Doug Pederson insists it's not time for Eagles to panic

Doug Pederson insists it's not time for Eagles to panic

The Eagles have already lost as many games as last year, if we’re not counting the meaningless year-end game against the Cowboys, and it’s easy to lose perspective right about now.

The reality is that nobody in the NFC East has more wins than the Eagles, they’ve lost one game against an NFC opponent, they haven’t even started on division play yet, and as we wrote earlier this week, the last time they were 2-2 and didn’t reach the playoffs was 1983, and their next two opponents have a combined two wins.

Doug Pederson emphasized it to his team in the wake of Sunday’s overtime loss to the Titans, and he repeated it Wednesday when asked if he plans any lineup or roster changes this week:

When you sit back and you look and you get time these last couple days to evaluate kind of where we are, the sky is not falling. The sun came up today. We're 2-2. We're still in good position, control our own destiny. A lot of football ahead of us and there is no panic.

As coaches we prepare our players and we prepare them extremely well. We have confidence in all our guys moving forward, and so with that, we just continue to coach and get our guys ready for Sunday.

The Eagles are ranked 20th in the NFL in offense and 10th in defense, down from seventh and fourth last year.

Their losses have come against a Tampa team that has the second-worst defense in the league and a Titans team that has the fifth-worst offense in the league.

Their wins are over two 1-3 teams.

Pederson said a point of emphasis this week has been situation football.

The Eagles have dropped from eighth last year on third down to 18th and first in the red zone to 16th.

“You're two plays away from maybe being 0-4 and two plays away from being 4-0,” Pederson said.

“That's how tight this thing really is. Therefore, with that being said, as coaches, we’ve got to make sure we're doing our part to prepare our players and get them ready for those situations.”

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Eagle Eye podcast: What Jason Peters move means for Andre Dillard, plus much more

Eagle Eye podcast: What Jason Peters move means for Andre Dillard, plus much more

On the latest Eagle Eye podcast, Reuben Frank and Barrett Brooks take a long look at the Eagles’ decision to bring back Jason Peters.

They get into what the move means for Andre Dillard, whether Peters will ultimately end up back at left tackle, how long J.P. might be able to extend his career if he stays at guard, how long it will take him to adjust to a new position and and much more. 

They also looked at defensive tackle and defensive end on the All-Time Eagles Team and whether Fletcher Cox or Jerome Brown is the greatest defensive tackle in Eagles history. 

(0:42) — Jason Peters back with the Eagles to play right guard

(27:18) — Jerome vs. Fletcher 

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Eagles fans won't be allowed at games this fall, health officials say

Eagles fans won't be allowed at games this fall, health officials say

Eagles fans should start coming to grips with watching games from their couch in 2020.

After the city of Philadelphia cancelled "large public events" through February 2021 on Tuesday, amid the ongoing COVID-19 pandemic, health officials provided an update on the feasability of fans watching Eagles games in person.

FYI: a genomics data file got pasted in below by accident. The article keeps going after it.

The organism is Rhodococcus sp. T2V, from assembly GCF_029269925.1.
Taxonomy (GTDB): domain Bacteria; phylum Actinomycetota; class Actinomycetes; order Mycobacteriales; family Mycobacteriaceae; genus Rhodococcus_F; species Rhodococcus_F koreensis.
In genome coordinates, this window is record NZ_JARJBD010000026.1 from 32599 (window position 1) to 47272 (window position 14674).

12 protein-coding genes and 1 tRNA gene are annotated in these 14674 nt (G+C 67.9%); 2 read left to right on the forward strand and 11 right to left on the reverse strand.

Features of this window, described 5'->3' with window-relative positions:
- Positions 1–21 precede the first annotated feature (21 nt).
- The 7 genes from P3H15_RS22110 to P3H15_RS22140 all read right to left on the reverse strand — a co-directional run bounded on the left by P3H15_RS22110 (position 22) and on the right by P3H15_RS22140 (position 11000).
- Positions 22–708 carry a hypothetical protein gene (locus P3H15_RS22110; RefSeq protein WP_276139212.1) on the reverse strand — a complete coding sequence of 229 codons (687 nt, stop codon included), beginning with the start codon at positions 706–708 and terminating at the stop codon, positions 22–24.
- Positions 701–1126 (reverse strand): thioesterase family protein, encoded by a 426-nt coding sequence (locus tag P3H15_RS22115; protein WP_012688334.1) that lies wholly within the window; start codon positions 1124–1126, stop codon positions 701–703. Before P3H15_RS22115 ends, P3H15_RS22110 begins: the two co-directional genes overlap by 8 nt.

Philadelphia Department of Health commissioner Thomas Farley and Philadelphia managing director Brian Abernathy made it sound all but certain that Lincoln Financial Field stands will be empty.

Per the Inquirer:

"I do think that games can be played with the kind of safety precautions that they're proposing. I do not think that they can have spectators at those games. There’s no way for them to be safe having a crowd there," Farley said. "I can't say what the plans are for the league, but from a safety perspective, they can play games but not [have] crowds."

"The Eagles are still going to be allowed to play, although without crowds. The Phillies will continue to be allowed to play, although without crowds," Managing Director Brian Abernathy said.

Abernathy said NFL guidelines also "remind teams that local authorities have the ability to ban fans, so I don't expect any issues."

"We have been in communication with the Eagles. We have told them our expectations are that they don't have fans," Albernathy said.

Whether other teams around the country will be able to host fans, based on differing guidance from state officials, remains to be seen. Earlier this month, reports emerged claiming the NFL is considering fan waivers for those interested in attending home games this season.

A season without home fans also means the Eagles stand to lose a sizable sum of money if the NFL plays its 17-week regular season as scheduled.

As NBC Sports Philadelphia's Dave Zangaro noted, the Eagles will be one of the 10 teams most affected (financially) by a lack of fans at home games:

The Eagles in 2018 were tied for eighth in the NFL with $204 million in stadium revenue. Just the Cowboys, Patriots, Giants, Texans, Jets 49ers and Redskins made more.

In late June, the organization informed season ticket holders that their ticket installment payments would not be billed, fueling speculation that games would be played in empty stadiums this fall. 

Barring a drastic change in the pandemic's trajectory between now and early September, it seems that speculation was right.

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